Spend the weekend skiing around Bear Valley with the Lake Alpine Nordic Ski Patrol. We'll probably climb Mt Reba and ski down, then play around practicing some Tele turns, then do some local touring on the second day. Another possibility is a trip to Bear Trap Hut where we can enjoy a real foodfest then spend the night. There are a lot of great tours and some fun slopes to be had with this alternative. We also may be able to expand this option into a three day trip if participants are willing.

Red Slate Mtn Ski Mountaineering

Peak:      Red Slate Mtn (13,123+)
Date:       April 24-26, Friday - Sunday
Leader:   Louise Wholey (
Co-Lead: Jim Wholey

Difficulty: Class 2, advanced skiing skills, strenuous trip

Climb Red Slate Mtn via the beautiful colorful Convict Canyon and the west ridge.  Ski 6 miles with 3000 feet of climbing to reach camp near Lake Wit-so-nah-pah for Friday and Saturday nights.  Summit climb is about 2500 feet in about 2 miles.  Requires excellent physical condition, advanced skiing skills, avalanche training, snow camping, Randonee or Telemark skis, climbing skis, ski crampons, boot crampons, ice axe, helmet, avalanche beacon, shovel, and probe.  Restricted trip - Sierra Club membership and medical form required.

Mineral King Ski Mountaineering

Peak:      Florence () & Vandever ()
Date:       May 1-3, Friday - Sunday
Leader:   Louise Wholey (
Co-Lead: Jim Wholey

Difficulty: Class 2, advanced skiing skills, strenuous trip

Climb peaks in Mineral King using skis.  Access depends on weather.  Requirements are as for Red Slate Mtn trip.

Private Trip Details

Note: Private trips are not insured, sponsored, or supervised by the Sierra Club. They are listed here because they may be of interest to PCS members. Private trips may be submitted directly to the Scree editor. 

Mt. Shasta via Sergeants Ridge

Peaks:     Mt. Shasta (14, 179)
Dates:     March 14-16 2009, Fri-Sun
Contact:   Kelly Maas (

This is serious winter mountaineering.  Contact Kelly for details.

Roundtop Peak Ski or Snowshoe

Peaks:     Roundtop Peak
Dates:     March 22 2009, Sun
Contact:    Arun Mahajan (650-327-8598,
Alt Contact:  George Van Gorden (

Day hike on snow, ice-axe, crampons, skis or snowshoes.  Skis with skins or snowshoes needed for the approach then ice-axe and crampons for the summit area.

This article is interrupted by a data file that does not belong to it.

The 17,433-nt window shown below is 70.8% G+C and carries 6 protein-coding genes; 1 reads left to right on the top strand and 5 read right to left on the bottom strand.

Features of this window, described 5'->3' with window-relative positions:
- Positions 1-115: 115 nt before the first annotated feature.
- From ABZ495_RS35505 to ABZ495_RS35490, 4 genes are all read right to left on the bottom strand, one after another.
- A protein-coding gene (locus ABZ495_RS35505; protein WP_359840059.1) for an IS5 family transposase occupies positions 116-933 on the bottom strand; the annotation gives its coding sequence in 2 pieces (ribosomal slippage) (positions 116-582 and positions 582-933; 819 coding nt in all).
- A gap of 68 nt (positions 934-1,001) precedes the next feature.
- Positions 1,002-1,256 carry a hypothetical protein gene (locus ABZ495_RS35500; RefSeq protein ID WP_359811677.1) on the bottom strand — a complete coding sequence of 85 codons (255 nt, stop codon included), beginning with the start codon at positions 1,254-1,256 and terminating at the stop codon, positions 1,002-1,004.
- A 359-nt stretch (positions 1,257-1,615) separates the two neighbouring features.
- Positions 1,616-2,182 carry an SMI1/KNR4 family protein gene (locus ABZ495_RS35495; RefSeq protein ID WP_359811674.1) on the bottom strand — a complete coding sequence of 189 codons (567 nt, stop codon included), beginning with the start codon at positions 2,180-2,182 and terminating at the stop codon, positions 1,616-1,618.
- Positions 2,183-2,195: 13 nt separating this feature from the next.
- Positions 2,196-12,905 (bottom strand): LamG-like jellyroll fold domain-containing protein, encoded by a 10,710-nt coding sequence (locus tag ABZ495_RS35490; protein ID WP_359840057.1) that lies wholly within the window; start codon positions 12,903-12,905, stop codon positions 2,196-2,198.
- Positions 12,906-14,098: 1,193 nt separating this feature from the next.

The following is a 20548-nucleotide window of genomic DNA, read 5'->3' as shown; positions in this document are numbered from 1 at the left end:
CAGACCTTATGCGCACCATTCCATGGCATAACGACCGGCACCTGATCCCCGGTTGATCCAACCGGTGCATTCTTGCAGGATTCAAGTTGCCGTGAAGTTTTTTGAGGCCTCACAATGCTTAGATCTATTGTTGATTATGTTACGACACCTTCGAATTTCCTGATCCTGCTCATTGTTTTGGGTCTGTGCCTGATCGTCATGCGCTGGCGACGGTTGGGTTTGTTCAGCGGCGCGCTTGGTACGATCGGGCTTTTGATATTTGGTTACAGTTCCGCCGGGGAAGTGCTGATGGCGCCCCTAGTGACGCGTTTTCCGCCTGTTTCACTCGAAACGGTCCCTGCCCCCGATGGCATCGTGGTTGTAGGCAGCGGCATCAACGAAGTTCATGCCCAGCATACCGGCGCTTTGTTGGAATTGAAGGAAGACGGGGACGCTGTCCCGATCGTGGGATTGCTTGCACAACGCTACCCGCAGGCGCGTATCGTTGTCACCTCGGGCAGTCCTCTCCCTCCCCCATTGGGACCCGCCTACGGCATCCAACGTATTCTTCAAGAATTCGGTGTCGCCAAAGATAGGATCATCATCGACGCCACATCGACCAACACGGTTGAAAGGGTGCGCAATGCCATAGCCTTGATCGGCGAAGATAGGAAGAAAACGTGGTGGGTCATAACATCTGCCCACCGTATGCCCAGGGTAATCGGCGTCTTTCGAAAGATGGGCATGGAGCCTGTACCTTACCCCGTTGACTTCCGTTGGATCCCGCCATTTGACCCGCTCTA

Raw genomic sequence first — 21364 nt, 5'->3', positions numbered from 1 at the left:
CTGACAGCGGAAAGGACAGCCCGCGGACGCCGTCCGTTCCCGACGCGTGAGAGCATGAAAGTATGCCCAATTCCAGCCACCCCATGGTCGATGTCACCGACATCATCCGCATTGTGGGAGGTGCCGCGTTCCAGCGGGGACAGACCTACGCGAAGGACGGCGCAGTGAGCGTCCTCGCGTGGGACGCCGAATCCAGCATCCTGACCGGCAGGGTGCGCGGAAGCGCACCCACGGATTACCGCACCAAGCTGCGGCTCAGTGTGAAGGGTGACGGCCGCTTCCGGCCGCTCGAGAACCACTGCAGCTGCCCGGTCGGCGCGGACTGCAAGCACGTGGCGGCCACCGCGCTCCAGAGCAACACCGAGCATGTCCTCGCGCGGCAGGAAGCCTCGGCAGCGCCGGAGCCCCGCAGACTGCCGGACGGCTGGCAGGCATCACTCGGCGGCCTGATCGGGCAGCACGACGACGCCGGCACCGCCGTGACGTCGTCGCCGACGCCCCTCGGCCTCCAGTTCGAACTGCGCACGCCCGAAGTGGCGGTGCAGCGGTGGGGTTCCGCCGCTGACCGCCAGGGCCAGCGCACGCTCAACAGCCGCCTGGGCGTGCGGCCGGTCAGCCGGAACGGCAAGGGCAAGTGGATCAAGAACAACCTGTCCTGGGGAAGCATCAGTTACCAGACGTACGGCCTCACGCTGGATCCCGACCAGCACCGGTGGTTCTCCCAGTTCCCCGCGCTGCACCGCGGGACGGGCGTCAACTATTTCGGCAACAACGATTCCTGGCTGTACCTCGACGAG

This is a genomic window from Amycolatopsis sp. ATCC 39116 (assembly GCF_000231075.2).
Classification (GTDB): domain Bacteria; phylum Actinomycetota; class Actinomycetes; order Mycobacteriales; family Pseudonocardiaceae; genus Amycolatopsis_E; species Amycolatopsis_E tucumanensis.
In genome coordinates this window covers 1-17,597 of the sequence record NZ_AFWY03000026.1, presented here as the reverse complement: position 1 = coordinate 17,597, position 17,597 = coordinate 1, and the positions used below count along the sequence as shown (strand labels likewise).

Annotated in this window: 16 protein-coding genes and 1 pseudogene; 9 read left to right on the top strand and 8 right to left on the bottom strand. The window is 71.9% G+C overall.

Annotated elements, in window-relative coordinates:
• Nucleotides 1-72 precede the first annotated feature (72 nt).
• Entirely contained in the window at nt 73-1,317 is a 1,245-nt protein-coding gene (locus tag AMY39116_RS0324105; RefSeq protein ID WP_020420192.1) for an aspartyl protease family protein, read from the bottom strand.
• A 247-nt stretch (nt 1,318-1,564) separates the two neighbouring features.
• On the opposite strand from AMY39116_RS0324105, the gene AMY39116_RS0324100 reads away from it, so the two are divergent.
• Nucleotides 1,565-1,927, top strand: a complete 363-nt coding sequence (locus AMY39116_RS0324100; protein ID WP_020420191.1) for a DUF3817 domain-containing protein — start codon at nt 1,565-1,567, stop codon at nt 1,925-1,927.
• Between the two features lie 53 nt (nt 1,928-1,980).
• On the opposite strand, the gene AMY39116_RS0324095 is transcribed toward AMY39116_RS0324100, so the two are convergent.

Meet at 8am at Carson Pass Sno-Park on Highway-88, ready to go.  To park there you will need a sno-park permit. 

Call/email to sign up.  Must have experience with ice-axe and crampons.

Difficulty: Snow/winter conditions but otherwise intermediate level skiing and you have to have some experience with axe/crampons and be able to handle the altitude of over 10k ft, early in the season.

Pinnacles climbing, biking, hiking

Peaks:     Goal of your choice, class 1-5
Dates:      April 4-5, 2009
Contact:  Jeff  Fisher (650-207-9632,

Come down for a weekend of climbing, or if you prefer, hiking or biking. There will be climbers of varying abilities. We have reserved group campsite #79 at the Pinnacles campground on the east side of the park. Camping cost is usually about $8 per person. Shoes, harness and helmet needed if you are going to be climbing. We will meet at the Bear Gulch visitor center at 9AM on Saturday. 

Mt. Shasta via Casaval Ridge

Peaks:     Mt. Shasta (14,179)
Dates:     April 11-12 2009, Sat-Sun
Contact:   Lisa Barboza (
Alt Contact:  Emilie Cortes (

Difficulty: Winter, crampons and ice axe.

Two day climb Mount Shasta from the Bunny Flat TH via the spectacular Casaval Ridge.  Conditions permitting as there must be sufficient snow on this route. This is a snowshoe trip; crampons and ice axe proficiency required, no exceptions. Trip is restricted to Sierra Club members. Expect winter conditions. Be prepared for winter climbing at altitude and snow camping. Extreme weather cancels. Must be in excellent physical condition for climbing with recent experience at altitude and carrying heavy pack. This climb is strenuous and not a beginner route.